Kemba Walker is coming off the best individual season of his NBA career, but that wasn’t the thing that gave him the most pride.
“Just winning, that’s really what it is all about,” said Walker, while watching Tri-State Classic games at Terminal 23 in Manhattan last weekend. “All the accolades always come as you win.”
The Bronx native and his teammates helped changes the perception of the Charlotte basketball franchise, which will change its name to the Hornets next season. As the Bobcats, the team was consistently one of league’s bottom feeders, but finished 43-39 and reached the playoffs for the second time in franchise history as the No. 7 seed last year — Kemba’s third season in the league. That season was a special one for him.
“It was very refreshing because we went through some rough years, of course,” Walker said. “There have been some down years in Charlotte. For us to have the year that we had is cool.”
Walker, a former Rice and UConn standout, was a big part of that. The 6-foot-1 point guard was a borderline all star by averaging 17.7 points per game, 6.1 assists and 4.2 rebounds during the regular season. Walker poured in 29 points in a Game 4 loss to the Miami Heat in the opening round of the playoffs.
The series sweep will only feed Charlotte’s hunger to win next season. The young Hornets return big man Al Jefferson and small forward Michael Kidd-Gilchrest. Walker believes he and this group are already changing people’s perception of the franchise.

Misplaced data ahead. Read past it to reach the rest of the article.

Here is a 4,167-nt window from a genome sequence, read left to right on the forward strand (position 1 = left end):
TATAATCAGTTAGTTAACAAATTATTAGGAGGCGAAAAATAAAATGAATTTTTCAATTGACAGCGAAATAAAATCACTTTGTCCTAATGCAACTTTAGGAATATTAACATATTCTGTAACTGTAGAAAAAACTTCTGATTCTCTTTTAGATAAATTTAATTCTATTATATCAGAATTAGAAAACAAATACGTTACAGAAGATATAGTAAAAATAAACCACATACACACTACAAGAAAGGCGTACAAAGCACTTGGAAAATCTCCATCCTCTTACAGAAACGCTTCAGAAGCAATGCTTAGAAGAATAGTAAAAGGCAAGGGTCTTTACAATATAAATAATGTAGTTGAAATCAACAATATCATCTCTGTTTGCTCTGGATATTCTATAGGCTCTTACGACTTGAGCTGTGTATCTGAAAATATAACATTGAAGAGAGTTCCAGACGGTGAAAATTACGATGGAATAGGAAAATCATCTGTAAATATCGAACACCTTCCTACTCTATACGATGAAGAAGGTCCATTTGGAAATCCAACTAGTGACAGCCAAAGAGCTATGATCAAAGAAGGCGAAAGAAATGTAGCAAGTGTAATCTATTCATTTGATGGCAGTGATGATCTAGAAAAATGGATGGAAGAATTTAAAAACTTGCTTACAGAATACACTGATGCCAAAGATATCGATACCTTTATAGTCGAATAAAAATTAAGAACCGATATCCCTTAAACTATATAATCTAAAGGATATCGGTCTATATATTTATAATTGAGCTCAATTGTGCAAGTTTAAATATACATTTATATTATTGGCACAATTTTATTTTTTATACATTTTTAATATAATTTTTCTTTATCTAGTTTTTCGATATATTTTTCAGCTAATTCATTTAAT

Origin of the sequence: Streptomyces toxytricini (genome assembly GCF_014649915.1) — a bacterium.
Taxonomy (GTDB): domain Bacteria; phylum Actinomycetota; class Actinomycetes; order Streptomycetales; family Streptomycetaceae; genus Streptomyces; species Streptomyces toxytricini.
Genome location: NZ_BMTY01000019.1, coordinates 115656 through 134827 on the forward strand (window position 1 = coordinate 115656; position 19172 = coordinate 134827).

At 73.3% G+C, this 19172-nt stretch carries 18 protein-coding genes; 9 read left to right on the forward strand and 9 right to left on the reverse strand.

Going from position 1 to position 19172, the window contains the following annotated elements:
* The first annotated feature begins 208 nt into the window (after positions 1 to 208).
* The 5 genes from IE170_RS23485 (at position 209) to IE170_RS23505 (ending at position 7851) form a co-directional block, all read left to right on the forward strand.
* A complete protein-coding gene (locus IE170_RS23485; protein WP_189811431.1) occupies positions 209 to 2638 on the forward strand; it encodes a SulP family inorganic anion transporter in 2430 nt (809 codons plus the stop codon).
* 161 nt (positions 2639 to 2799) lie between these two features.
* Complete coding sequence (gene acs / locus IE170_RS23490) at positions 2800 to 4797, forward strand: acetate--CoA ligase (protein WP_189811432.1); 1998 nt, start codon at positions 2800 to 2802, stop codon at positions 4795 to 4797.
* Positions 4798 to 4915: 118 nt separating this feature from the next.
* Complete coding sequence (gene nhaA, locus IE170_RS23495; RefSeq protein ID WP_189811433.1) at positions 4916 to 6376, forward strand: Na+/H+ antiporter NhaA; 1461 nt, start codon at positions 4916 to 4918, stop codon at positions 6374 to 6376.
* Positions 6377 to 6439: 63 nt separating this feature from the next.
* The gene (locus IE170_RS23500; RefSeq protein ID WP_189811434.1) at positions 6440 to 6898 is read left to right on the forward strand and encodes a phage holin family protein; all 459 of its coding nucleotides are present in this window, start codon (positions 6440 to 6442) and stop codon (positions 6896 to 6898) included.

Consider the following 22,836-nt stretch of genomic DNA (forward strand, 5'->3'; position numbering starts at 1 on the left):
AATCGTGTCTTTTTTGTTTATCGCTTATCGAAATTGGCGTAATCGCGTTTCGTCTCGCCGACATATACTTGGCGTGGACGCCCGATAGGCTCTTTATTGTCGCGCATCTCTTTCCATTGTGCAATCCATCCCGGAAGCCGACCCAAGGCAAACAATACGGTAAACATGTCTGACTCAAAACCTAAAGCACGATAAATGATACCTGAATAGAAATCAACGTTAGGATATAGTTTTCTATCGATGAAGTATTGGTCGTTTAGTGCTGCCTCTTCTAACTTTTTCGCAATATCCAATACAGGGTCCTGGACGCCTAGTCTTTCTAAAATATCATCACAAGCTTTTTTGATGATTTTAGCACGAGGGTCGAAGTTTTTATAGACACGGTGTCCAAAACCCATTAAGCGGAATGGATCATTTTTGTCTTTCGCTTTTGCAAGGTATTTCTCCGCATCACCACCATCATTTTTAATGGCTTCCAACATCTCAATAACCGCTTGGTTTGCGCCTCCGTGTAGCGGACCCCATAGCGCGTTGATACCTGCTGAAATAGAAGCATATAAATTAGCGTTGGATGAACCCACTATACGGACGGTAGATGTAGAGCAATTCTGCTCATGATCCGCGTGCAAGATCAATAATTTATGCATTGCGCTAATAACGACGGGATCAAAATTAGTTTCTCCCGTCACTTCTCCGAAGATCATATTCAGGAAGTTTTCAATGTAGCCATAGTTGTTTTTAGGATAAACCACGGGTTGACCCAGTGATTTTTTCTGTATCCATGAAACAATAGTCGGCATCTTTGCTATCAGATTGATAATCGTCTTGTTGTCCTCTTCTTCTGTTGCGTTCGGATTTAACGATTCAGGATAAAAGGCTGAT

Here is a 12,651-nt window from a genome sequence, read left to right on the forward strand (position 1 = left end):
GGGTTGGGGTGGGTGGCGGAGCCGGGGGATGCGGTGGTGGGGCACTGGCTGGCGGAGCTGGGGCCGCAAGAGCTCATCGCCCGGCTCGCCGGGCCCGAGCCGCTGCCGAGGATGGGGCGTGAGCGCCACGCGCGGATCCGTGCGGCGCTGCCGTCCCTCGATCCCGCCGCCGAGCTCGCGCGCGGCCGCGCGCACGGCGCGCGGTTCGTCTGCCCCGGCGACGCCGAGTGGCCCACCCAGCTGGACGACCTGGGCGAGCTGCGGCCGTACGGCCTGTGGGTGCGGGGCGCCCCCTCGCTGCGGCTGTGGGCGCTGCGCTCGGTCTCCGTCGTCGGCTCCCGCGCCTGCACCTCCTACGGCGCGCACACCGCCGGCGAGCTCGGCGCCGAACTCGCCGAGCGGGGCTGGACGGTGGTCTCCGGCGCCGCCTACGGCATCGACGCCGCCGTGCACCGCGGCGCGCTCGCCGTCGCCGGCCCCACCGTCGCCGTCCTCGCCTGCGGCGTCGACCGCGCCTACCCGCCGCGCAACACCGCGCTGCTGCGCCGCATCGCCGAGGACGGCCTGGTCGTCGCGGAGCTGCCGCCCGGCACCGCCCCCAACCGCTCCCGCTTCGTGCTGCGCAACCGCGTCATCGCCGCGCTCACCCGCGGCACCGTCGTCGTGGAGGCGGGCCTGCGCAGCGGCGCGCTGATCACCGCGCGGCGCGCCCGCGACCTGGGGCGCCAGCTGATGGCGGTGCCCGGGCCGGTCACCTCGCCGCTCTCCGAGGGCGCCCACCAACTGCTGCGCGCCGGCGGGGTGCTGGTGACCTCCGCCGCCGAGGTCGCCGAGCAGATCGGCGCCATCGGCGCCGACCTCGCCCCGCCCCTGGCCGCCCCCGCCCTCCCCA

“I think we are,” he said. “We have some great young talent. I think we are getting better every day. I think people are starting to follow us now.”
He has enjoyed his time playing for Hornets owner and NBA legend Michael Jordan. His Airness gets an undeserved bad rap as an owner because of the team’s historic troubles in Walker’s eye. Jordan has been nothing but supportive of Walker and his teammates, the New York product said.
“He’s always around,” Walker said of Jordan. “He always helps us, anything we need. We ask him questions. Even non-basketball stuff he is there for us. He’s great in my eyes.”
Walker was happy to lay those eyes on familiar faces last weekend in New York. He also visited Hoops in the Sun at Orchard Beach. It is relationships with the New York basketball community that draws him back to the streetball scene.
Once the summer is over it’s back to the business of winning for him in an Eastern Conference he feels will be even deeper with all of the early free agent moves. Still, making the playoffs just isn’t good enough for Walker.
“I want to win,” he said. “That’s my main goal. I want to win. A championship. That’s the biggest thing.”